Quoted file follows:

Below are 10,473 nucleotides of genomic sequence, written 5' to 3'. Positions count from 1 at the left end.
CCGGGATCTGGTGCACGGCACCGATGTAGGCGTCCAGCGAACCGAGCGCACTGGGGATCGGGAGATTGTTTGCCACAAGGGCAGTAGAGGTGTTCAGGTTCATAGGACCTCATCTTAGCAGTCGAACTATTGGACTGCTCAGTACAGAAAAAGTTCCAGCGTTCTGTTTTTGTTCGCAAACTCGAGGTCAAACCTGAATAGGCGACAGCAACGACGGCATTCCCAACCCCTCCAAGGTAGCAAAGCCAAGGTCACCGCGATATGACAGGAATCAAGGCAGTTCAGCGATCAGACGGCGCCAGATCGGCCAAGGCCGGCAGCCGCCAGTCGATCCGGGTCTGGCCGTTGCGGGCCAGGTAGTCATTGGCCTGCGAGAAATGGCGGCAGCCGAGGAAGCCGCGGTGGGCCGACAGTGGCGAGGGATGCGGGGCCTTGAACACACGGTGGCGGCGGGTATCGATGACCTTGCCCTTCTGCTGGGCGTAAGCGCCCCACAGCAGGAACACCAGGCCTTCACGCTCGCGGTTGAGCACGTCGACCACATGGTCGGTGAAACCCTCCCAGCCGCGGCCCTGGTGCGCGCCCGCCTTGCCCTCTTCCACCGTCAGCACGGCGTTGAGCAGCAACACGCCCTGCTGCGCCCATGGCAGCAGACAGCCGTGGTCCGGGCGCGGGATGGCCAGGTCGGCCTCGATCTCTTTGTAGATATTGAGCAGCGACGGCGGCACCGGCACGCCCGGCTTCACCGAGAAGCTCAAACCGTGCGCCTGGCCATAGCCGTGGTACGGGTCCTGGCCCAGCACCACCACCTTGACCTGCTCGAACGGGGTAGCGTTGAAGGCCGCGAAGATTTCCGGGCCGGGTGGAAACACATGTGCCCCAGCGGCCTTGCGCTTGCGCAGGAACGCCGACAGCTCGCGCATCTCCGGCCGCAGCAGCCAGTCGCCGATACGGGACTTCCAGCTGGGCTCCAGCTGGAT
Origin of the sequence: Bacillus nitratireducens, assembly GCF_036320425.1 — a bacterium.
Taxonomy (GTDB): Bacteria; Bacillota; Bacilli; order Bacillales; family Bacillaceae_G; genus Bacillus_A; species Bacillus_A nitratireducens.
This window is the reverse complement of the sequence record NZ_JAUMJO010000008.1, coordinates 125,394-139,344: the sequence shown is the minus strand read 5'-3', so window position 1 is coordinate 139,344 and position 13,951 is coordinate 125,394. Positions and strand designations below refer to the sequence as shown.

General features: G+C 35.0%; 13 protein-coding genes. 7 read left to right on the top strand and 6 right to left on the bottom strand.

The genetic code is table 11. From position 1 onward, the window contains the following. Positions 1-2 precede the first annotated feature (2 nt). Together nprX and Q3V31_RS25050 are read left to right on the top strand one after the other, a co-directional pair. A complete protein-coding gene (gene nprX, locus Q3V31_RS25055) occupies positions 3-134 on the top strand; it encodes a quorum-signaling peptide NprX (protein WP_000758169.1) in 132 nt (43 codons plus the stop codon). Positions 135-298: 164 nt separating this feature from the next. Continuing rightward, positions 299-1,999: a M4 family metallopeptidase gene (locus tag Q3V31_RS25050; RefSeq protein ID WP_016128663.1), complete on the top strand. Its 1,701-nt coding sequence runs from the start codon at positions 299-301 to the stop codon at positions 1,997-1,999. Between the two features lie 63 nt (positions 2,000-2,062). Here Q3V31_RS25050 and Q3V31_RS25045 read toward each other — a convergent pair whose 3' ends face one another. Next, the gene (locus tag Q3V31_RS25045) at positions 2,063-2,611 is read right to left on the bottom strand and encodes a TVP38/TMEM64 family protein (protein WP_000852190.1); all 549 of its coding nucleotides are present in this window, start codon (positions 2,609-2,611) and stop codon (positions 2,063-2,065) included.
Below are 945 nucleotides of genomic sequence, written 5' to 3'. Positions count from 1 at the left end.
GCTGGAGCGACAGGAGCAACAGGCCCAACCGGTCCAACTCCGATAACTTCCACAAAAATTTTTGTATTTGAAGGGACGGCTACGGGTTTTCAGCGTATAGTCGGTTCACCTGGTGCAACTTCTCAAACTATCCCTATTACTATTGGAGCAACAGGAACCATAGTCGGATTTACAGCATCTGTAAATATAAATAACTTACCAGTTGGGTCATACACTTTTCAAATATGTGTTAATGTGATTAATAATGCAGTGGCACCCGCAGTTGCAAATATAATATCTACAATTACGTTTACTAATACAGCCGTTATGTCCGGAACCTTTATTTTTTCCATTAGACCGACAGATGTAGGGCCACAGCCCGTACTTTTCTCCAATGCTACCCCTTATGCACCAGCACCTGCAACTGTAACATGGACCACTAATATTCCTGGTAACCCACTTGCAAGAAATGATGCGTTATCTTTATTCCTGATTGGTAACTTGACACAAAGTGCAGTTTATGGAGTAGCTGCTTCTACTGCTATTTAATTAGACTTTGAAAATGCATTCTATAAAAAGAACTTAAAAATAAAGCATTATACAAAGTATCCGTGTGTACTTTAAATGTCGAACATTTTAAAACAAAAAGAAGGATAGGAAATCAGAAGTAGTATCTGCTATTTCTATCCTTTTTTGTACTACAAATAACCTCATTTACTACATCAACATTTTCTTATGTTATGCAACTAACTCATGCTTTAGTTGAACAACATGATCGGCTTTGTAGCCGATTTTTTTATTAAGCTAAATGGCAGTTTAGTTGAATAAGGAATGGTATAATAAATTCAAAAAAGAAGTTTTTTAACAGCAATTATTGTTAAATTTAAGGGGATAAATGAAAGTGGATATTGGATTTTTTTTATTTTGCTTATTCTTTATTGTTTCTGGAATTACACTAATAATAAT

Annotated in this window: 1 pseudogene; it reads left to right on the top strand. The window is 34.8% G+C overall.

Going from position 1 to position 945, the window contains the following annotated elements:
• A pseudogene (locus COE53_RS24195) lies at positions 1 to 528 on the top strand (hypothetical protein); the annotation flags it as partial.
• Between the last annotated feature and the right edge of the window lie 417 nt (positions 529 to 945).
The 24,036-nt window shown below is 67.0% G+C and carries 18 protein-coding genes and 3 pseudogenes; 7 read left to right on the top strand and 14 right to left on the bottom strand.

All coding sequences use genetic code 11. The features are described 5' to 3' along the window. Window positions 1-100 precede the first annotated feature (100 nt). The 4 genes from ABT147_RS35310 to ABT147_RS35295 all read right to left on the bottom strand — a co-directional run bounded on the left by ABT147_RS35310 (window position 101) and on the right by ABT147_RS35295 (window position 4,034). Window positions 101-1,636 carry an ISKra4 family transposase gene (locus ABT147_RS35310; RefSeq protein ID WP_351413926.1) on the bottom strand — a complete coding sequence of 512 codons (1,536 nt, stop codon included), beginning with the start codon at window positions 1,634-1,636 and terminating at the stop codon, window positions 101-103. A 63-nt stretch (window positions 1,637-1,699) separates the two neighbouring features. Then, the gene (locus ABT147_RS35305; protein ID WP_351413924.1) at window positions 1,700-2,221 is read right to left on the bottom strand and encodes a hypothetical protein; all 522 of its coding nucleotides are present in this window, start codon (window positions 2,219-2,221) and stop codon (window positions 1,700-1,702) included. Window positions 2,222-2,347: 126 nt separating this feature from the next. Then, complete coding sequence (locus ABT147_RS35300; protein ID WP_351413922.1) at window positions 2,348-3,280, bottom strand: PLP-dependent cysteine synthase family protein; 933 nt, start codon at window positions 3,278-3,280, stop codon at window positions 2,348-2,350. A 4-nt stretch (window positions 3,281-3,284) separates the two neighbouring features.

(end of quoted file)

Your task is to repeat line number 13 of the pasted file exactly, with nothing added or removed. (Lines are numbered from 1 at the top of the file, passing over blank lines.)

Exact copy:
• Between the last annotated feature and the right edge of the window lie 417 nt (positions 529 to 945).